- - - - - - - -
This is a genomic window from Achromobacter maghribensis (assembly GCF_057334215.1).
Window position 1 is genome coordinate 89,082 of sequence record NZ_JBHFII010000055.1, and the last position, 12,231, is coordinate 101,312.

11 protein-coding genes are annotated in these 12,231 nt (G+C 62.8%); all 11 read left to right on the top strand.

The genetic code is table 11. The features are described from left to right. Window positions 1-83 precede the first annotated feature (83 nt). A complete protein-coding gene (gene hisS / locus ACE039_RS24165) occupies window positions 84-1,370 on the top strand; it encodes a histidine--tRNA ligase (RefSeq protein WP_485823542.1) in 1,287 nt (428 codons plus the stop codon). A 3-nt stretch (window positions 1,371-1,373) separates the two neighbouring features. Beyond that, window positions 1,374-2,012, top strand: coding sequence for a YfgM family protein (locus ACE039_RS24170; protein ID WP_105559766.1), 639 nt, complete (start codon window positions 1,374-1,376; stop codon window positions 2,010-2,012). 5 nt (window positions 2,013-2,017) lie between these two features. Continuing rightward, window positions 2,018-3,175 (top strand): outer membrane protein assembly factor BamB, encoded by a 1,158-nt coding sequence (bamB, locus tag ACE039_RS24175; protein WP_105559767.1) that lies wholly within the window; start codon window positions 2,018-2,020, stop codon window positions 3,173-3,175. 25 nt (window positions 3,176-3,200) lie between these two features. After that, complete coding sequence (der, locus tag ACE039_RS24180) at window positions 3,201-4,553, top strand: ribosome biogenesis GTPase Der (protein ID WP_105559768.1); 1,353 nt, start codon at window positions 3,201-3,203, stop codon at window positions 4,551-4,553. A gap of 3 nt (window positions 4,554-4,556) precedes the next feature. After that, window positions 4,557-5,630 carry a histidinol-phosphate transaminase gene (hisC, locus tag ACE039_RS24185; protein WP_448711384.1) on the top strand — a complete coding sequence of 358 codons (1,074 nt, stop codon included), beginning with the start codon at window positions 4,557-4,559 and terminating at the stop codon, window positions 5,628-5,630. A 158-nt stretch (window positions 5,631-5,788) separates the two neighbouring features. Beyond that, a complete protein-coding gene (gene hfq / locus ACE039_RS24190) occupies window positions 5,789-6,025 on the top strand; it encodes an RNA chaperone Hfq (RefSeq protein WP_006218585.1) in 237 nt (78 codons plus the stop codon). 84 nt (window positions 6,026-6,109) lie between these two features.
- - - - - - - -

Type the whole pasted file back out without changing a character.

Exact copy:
This is a genomic window from Achromobacter maghribensis (assembly GCF_057334215.1).
Window position 1 is genome coordinate 89,082 of sequence record NZ_JBHFII010000055.1, and the last position, 12,231, is coordinate 101,312.

11 protein-coding genes are annotated in these 12,231 nt (G+C 62.8%); all 11 read left to right on the top strand.

The genetic code is table 11. The features are described from left to right. Window positions 1-83 precede the first annotated feature (83 nt). A complete protein-coding gene (gene hisS / locus ACE039_RS24165) occupies window positions 84-1,370 on the top strand; it encodes a histidine--tRNA ligase (RefSeq protein WP_485823542.1) in 1,287 nt (428 codons plus the stop codon). A 3-nt stretch (window positions 1,371-1,373) separates the two neighbouring features. Beyond that, window positions 1,374-2,012, top strand: coding sequence for a YfgM family protein (locus ACE039_RS24170; protein ID WP_105559766.1), 639 nt, complete (start codon window positions 1,374-1,376; stop codon window positions 2,010-2,012). 5 nt (window positions 2,013-2,017) lie between these two features. Continuing rightward, window positions 2,018-3,175 (top strand): outer membrane protein assembly factor BamB, encoded by a 1,158-nt coding sequence (bamB, locus tag ACE039_RS24175; protein WP_105559767.1) that lies wholly within the window; start codon window positions 2,018-2,020, stop codon window positions 3,173-3,175. 25 nt (window positions 3,176-3,200) lie between these two features. After that, complete coding sequence (der, locus tag ACE039_RS24180) at window positions 3,201-4,553, top strand: ribosome biogenesis GTPase Der (protein ID WP_105559768.1); 1,353 nt, start codon at window positions 3,201-3,203, stop codon at window positions 4,551-4,553. A gap of 3 nt (window positions 4,554-4,556) precedes the next feature. After that, window positions 4,557-5,630 carry a histidinol-phosphate transaminase gene (hisC, locus tag ACE039_RS24185; protein WP_448711384.1) on the top strand — a complete coding sequence of 358 codons (1,074 nt, stop codon included), beginning with the start codon at window positions 4,557-4,559 and terminating at the stop codon, window positions 5,628-5,630. A 158-nt stretch (window positions 5,631-5,788) separates the two neighbouring features. Beyond that, a complete protein-coding gene (gene hfq / locus ACE039_RS24190) occupies window positions 5,789-6,025 on the top strand; it encodes an RNA chaperone Hfq (RefSeq protein WP_006218585.1) in 237 nt (78 codons plus the stop codon). 84 nt (window positions 6,026-6,109) lie between these two features.